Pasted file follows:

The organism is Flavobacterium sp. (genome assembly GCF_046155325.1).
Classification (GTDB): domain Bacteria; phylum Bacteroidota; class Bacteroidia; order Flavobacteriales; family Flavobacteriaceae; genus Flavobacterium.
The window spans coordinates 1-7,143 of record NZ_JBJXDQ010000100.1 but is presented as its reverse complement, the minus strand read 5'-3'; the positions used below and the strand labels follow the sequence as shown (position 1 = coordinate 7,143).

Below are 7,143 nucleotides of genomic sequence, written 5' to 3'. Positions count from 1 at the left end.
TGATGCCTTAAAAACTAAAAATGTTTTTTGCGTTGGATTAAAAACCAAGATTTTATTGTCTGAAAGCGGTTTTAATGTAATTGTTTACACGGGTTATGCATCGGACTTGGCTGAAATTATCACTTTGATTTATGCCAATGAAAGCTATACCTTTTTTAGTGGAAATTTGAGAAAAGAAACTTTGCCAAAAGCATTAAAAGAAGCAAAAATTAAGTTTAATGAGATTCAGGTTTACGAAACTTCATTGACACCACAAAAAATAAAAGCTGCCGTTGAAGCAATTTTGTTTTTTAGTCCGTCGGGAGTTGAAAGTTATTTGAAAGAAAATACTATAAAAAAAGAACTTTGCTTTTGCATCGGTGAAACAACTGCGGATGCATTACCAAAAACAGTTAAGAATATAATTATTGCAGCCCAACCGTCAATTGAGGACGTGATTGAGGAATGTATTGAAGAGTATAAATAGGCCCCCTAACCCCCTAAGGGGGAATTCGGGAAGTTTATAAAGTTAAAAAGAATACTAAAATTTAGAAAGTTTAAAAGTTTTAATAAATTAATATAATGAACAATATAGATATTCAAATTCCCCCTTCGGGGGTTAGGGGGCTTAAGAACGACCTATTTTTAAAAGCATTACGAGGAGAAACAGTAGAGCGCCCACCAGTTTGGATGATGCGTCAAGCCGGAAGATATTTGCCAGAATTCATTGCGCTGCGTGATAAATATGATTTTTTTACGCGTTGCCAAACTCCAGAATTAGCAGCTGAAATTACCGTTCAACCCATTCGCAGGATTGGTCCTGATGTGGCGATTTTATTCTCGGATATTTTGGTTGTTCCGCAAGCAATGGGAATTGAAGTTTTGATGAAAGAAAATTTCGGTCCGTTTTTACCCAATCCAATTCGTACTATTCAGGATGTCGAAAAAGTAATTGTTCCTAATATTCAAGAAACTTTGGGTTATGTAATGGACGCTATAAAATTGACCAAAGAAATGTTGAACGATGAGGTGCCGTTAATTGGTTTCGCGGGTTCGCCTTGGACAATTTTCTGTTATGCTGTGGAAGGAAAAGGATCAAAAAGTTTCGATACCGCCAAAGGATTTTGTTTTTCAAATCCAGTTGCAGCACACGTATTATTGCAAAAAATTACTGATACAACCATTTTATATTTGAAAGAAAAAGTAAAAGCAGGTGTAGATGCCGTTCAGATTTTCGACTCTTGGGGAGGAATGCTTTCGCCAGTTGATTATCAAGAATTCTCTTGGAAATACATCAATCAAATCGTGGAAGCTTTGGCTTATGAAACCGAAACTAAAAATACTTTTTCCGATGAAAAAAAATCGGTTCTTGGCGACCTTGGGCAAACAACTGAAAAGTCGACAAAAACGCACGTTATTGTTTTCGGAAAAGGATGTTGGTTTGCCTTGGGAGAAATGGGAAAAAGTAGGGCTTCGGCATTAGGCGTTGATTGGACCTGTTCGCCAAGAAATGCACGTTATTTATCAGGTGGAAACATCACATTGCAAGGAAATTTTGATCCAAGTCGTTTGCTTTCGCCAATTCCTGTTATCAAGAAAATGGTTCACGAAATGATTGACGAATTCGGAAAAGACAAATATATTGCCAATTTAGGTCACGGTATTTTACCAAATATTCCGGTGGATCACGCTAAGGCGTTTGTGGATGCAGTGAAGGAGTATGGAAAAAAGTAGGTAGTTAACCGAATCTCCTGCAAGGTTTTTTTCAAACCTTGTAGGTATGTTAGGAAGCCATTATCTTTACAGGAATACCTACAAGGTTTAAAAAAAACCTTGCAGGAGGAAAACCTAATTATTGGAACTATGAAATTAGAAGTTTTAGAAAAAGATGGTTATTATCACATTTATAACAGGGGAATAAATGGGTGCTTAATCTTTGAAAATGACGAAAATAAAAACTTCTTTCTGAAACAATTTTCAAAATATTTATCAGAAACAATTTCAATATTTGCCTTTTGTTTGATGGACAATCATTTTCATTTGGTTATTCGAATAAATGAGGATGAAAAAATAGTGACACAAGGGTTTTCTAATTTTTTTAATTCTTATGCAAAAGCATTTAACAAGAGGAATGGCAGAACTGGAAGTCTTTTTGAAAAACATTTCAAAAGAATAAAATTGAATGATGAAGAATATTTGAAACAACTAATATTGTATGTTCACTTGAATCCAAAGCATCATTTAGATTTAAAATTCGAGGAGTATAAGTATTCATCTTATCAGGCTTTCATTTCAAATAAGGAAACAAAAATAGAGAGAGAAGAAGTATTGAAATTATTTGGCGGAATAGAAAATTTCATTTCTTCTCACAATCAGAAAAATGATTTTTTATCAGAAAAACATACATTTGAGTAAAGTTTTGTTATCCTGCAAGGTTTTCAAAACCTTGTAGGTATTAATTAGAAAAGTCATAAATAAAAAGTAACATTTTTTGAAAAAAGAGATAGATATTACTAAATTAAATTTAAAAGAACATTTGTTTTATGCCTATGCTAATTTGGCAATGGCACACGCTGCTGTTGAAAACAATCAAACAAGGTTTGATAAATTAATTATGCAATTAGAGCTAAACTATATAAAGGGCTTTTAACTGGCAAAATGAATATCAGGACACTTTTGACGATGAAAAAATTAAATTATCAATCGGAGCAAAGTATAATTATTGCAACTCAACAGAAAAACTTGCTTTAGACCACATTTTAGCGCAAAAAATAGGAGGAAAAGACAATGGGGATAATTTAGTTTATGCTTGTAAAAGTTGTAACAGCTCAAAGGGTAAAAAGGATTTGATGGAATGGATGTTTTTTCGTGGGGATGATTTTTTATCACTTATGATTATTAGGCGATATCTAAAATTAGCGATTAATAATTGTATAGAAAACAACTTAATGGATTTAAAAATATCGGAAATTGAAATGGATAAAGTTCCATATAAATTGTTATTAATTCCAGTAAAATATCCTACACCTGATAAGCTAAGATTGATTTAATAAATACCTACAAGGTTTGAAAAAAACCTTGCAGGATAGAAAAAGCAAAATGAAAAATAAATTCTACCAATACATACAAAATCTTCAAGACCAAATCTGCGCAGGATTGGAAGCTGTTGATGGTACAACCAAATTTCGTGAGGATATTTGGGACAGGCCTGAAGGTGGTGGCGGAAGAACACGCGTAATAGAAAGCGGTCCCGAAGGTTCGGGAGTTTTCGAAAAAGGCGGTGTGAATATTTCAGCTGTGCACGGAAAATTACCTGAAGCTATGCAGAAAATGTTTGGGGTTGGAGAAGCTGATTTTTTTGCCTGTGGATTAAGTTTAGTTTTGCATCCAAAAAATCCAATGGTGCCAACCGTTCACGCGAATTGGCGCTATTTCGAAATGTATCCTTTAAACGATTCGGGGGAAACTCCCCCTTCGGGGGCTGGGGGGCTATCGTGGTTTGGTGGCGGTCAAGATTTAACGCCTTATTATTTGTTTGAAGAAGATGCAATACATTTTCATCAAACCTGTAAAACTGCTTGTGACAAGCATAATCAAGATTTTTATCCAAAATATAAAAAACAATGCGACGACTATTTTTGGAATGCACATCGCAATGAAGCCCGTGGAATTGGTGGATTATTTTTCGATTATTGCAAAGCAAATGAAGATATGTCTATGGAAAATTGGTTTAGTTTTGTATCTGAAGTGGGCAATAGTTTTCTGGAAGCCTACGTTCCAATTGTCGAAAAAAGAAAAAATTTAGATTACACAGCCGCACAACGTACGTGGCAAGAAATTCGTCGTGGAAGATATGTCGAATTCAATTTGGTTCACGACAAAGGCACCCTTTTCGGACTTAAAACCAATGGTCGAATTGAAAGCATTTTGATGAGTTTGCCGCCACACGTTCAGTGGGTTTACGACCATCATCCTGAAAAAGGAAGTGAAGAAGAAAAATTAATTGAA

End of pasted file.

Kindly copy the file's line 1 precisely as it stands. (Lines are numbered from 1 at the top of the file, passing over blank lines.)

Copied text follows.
The organism is Flavobacterium sp. (genome assembly GCF_046155325.1).